Monday, April 18, 2011

Anatomy of a Nightmare

I apologize to both of my readers for being away for so long- I recently deployed and just got back. I didn't have the time to get blogging as I'd like to.
Nightmares have always fascinated me- they've always seemed to me as a symbol of the demented masochism in human nature. The twisted and distorted halls of dreams, filled with beasts of untold horror and hair loss, are a bit of a blessing to me- they're a place where I can feel strong emotions. Fear. Panic. The fear I feel in the dreams is the purest emotion, even if it's not the most pleasant at the time. For me, the dreamscape of a nightmare is a hallowed, if harrowing, place for me to revel in humanity sometimes just out of reach in my waking life.
A quick primer on what a nightmare is. At night, you go through cycles in your sleep. The REM, or rapid eye movement phase, is where most of us dream. And most of our dreams are bad ones, full of fear and anxiety. They aren't nightmares, though- nightmares are the dreams bad enough to make you wake up. Your brain is almost completely active during REM sleep, including the parts controlling your body, sending signals to your arms and legs and so forth. While you sleep, a tiny part of the brain keeps your body frozen, so that you aren't injuring yourself while running away from Cthulhu. While you dream, your primary visual cortex and the neo-cortex are largely quiet. The secondary visual cortex is wide awake and working hard, however, making our dreams largely visual.
Why we dream is a sticky question, and to my knowledge there wasn't, and isn't, a definitive answer by any means. The one I was most familiar with was the notion that it was random cinema being played inside the skull on the sleeping visual cortex- a garble of random thoughts and raw emotion.
However, there's a fairly old story (October, 2007) I just stumbled across that says something quite different. Basically that our dreams may be a way of "scrubbing" our fears, allaying them by ludicrously persistent confrontation. Despite my original hypothesis, I like this new one. And it seems to make sense: older people have progressively less nightmares as they get older, their fears gradually fading. Even the apparent evil of nightmares have some purpose, some value for good. I also find it upsetting that I may be dreaming even less in the future, but knowing that it is because my waking fears are assuaged gives me some measure of hope. And, given that people continue dreaming their whole lives, I can expect more pleasant dreams as I age. Some tips for inducing (or avoiding, if you reverse them) bad dreams:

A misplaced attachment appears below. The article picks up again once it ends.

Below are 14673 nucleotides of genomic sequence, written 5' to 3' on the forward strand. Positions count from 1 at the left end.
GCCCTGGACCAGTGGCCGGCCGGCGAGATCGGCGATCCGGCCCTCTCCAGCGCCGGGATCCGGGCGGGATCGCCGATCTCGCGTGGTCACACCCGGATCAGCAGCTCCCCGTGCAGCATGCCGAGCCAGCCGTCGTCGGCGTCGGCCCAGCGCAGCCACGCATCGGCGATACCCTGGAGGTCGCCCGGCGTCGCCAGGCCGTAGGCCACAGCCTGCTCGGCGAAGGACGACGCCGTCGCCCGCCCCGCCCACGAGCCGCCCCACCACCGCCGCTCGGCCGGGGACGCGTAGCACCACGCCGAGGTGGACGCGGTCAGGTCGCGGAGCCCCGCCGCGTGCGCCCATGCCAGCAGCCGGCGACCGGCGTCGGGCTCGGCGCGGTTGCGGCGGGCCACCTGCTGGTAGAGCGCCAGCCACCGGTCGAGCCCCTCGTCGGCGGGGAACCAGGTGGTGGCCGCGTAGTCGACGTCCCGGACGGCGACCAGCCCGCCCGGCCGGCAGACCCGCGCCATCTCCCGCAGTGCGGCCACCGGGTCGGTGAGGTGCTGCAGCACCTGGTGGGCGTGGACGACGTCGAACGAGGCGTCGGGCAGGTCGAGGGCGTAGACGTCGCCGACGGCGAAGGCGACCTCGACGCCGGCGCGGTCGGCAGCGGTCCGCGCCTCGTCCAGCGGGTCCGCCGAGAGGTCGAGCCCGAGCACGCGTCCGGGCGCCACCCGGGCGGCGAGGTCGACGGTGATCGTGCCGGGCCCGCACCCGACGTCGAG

• Eat spicy food or any food that will cause indigestion. This makes you sleep more fitfully, and you'll wake up, sometimes in the midst of REM sleep, where you'll be more likely to remember your dreams, negative or otherwise.
  • Drink lots of water. This will have a similar effect to the above suggestion, waking you frequently.
  • Alcohol in moderation, just before sleep.
  • Keep a dream journal. Write down your dreams, and you will train your mind to remember them, at least for a few more minutes each morning.
Remember, what you're dreaming about may have direct implications in your waking life- if you're always dreaming about being late to work, you're probably worried about the consequences. If you confront these directly, you'll likely see the nightmares fade more quickly.
So, dear reader, sleep well, and dream.

Now playing: Avenged Sevenfold - Nightmare (Official Music Video)
via FoxyTunes

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